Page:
The week at a glance
- Harlequin Duck still on North Uist
- Pied-billed Grebe still in Somerset
- American Coot still in Galway
- Snowy Owl still in the Cairngorms
- First Wheatears, Sand Martins and White Wagtails hint at the imminent arrival of spring
March arrived in combination with a welcome return to milder conditions as temperatures rose in to the mid-teens in many areas on Monday on Tuesday. Though the rare bird line-up across Britain and Ireland remained more or less unchanged, the warmer weather and southerly-based winds encouraged the first summer migrants of 2013 to appear in southern areas.
These were represented by Sand Martins at Lackford Lakes (Suffolk) on 2nd and Walthamstow Reservoirs (London) on 4th, and several Wheatears arriving from 5th, including birds on Scilly and in Devon, East Sussex and Pembrokeshire as well as two as far north as Tanybwlch (Ceredigion). There was also a notable pulse of typical March fare such as Sandwich Terns, White Wagtails, Firecrests, Black Redstarts and Chiffchaffs. Unfortunately a return to colder weather (thanks to a biting easterly wind) from the latter half of the coming weekend looks set to halt any further arrivals, at least for now.
Staying put throughout the week was North Uist's drake Harlequin at Traigh Iar, Balranald. With luck and patience, the bird could occasionally be seen close inshore when it came to feed around rocks on the beach at low tide, although more often it was distantly offshore. Also on North Uist, the two Snow Geese, Richardson's Canada Goose, Ring-necked Duck and Green-winged Teal all remained, affording visitors an impressive supporting cast.
Like a ghostly apparition, the male Snowy Owl continued to drift in and out of view as changeable conditions atop Ben Macdui (Moray/Nairn) restricted sightings of this stunning bird to Friday 1st and Monday 4th; nevertheless, some excellent photos (and video footage) were obtained by those fortunate (and fit!) enough to make the journey to the summit.
Somerset's Pied-billed Grebe continued to perform reasonably well at Ham Wall (Somerset) throughout the week and, like the Harlequin, could boast its own rich supporting cast: a drake Ring-necked Duck was found there on 1st in addition to the lingering drake Ferruginous Duck, Great White Egrets and, nearby, a trio of breeding-plumaged Spoonbills frequenting Catcott Lows from 5th. A second Ferruginous Duck was briefly at Wimbleball Lake on 3rd.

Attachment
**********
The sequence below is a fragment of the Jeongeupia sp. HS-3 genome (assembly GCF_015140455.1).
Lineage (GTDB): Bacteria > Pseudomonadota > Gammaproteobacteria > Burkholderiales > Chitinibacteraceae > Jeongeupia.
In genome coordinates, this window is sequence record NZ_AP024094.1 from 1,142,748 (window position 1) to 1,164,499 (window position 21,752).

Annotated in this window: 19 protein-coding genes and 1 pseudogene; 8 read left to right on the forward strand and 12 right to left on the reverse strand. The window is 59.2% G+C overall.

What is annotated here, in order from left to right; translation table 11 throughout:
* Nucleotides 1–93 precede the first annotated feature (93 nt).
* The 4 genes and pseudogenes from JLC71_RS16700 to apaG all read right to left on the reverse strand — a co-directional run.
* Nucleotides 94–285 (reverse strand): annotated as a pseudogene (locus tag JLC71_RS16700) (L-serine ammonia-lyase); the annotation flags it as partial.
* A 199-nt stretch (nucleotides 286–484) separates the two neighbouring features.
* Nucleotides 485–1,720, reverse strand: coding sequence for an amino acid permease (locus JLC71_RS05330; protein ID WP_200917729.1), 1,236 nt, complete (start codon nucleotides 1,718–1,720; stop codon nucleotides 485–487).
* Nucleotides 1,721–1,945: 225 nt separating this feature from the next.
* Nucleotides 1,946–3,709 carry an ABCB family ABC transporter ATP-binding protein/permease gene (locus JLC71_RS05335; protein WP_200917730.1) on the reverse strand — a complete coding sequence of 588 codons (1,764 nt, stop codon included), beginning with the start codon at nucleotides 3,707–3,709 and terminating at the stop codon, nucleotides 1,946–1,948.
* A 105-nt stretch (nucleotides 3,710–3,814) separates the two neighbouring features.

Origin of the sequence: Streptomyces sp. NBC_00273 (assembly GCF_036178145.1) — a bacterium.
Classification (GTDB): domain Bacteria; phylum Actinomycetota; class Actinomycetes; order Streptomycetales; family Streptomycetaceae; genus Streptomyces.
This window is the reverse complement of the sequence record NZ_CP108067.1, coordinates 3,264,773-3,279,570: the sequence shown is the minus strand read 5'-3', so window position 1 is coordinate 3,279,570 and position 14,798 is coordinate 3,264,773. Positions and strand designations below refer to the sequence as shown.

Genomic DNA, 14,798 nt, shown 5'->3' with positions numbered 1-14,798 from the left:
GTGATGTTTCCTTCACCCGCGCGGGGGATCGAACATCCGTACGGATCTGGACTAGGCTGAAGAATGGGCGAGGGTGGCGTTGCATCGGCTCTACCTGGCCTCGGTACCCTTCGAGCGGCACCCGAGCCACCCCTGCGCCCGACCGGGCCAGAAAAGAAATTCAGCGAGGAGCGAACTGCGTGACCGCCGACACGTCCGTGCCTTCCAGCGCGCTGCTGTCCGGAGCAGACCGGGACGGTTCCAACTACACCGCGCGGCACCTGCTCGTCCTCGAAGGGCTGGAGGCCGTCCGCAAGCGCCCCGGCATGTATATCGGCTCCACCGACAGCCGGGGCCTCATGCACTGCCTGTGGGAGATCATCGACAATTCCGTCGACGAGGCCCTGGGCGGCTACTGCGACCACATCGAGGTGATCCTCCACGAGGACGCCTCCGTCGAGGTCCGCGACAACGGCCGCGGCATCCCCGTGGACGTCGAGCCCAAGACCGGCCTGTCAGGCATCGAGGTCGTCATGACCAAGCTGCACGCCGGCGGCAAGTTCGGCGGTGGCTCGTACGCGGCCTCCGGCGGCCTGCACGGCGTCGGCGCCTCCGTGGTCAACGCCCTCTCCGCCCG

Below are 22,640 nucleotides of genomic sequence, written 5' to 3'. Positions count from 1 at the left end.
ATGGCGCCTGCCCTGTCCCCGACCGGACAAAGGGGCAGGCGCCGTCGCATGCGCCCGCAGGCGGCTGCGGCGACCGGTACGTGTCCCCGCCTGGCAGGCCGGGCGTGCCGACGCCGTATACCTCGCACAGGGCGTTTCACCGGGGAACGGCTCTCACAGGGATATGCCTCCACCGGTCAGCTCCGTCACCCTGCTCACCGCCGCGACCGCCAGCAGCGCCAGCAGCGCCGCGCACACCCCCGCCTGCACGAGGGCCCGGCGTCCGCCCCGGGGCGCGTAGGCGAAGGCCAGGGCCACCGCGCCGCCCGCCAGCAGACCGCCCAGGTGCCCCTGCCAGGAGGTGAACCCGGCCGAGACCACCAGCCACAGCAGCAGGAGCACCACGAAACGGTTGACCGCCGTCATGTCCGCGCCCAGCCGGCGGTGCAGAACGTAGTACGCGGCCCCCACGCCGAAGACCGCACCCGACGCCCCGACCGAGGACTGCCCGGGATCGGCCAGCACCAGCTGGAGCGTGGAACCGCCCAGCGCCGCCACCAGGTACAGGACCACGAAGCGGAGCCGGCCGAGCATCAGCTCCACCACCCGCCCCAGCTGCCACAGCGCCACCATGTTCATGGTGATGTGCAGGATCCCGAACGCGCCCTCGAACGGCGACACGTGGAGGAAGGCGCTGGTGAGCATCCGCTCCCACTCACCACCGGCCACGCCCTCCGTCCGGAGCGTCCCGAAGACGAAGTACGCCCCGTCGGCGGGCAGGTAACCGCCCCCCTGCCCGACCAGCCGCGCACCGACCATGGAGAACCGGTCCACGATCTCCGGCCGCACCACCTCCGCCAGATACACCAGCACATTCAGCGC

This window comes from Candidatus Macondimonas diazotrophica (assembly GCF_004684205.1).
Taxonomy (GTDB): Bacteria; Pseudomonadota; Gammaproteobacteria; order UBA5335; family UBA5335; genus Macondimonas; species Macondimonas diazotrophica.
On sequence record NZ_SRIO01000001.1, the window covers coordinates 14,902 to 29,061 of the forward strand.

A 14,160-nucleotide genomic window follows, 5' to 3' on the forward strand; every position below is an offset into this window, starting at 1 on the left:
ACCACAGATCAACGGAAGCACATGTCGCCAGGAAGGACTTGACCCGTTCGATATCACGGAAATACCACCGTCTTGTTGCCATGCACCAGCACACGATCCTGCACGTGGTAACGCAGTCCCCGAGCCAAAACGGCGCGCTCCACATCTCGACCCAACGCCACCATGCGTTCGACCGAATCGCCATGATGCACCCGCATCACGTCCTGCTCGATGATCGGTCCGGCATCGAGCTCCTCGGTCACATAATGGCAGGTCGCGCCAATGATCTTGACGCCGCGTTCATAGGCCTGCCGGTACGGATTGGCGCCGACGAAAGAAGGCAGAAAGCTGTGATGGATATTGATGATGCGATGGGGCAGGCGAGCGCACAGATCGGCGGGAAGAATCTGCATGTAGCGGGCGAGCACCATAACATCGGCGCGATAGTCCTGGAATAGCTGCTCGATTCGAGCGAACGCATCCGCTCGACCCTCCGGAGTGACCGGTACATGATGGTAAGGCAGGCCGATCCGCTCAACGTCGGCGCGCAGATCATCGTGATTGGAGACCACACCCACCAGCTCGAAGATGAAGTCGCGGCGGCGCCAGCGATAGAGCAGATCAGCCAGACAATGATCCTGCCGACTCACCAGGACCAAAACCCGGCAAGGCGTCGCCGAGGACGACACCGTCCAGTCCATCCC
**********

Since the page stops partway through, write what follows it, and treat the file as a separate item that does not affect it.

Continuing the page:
Over in Ireland, the American Coot further prolonged its sojourn near Ballyconneely (Galway) throughout the week while the possible Grey-bellied Brant was still at Donaghmede (Dublin) on 3rd. Half a dozen Black Brants included two (an adult and first-winter) still at Felixstowe Ferry (Suffolk) in addition to birds in Lincolnshire, Essex, Hampshire and Dorset. The adult Red-breasted Goose was still at Thorney Island (W Sussex) on 3rd but had relocated back to Farlington Marshes (Hants) by 5th.
Cumbria's Todd's Canada Goose was noted on Newton Marsh on 28th only, while the Richardson's Canada Goose was again at Mersehead (Dumf & Gall) on 2nd–3rd, as were three near Ballintemple (Sligo) on 3rd and at least two still on Islay (Argyll). A new Snow Goose was found with Pink-feet and Greylags on the Mull of Galloway on 4th, while the blue morph was still at Lower Lough MacNean (Fermanagh) and the white morph at Sheskinmore Lough (Donegal).
The Dee Estuary Lesser Scaup spent the day at Burton Mere Wetlands (Cheshire) on 3rd before relocating back to Shotton Pools (Clwyd) from 4th, while the Glamorgan drake was again at Cosmeston Lakes on 6th and further males remained in Cornwall and County Clare. In Bedfordshire, the drake Ferruginous Duck was last reported at Priory Country Park on 2nd. A dozen Ring-necked Ducks included three still on Scilly, two still at Slapton Ley (Devon), just two in Ireland and the mobile East Yorkshire drake again at Leconfield on 5th after spending 3rd at New Arram.
Drake American Wigeon were still on the Exe Estuary (Devon) on 3rd and at Finstown (Orkney) on 3rd–4th, and County Cork's brace of drake Black Ducks were still floating around flooded fields near Crookhaven on 6th. The elusive drake Blue-winged Teal was again at Threave (Dumf & Gall) to 1st. Nine Green-winged Teal were in Dorset, Hampshire, Warwickshire, Norfolk, Cleveland, Wexford, Down and Donegal — the latter reported for the first time since November!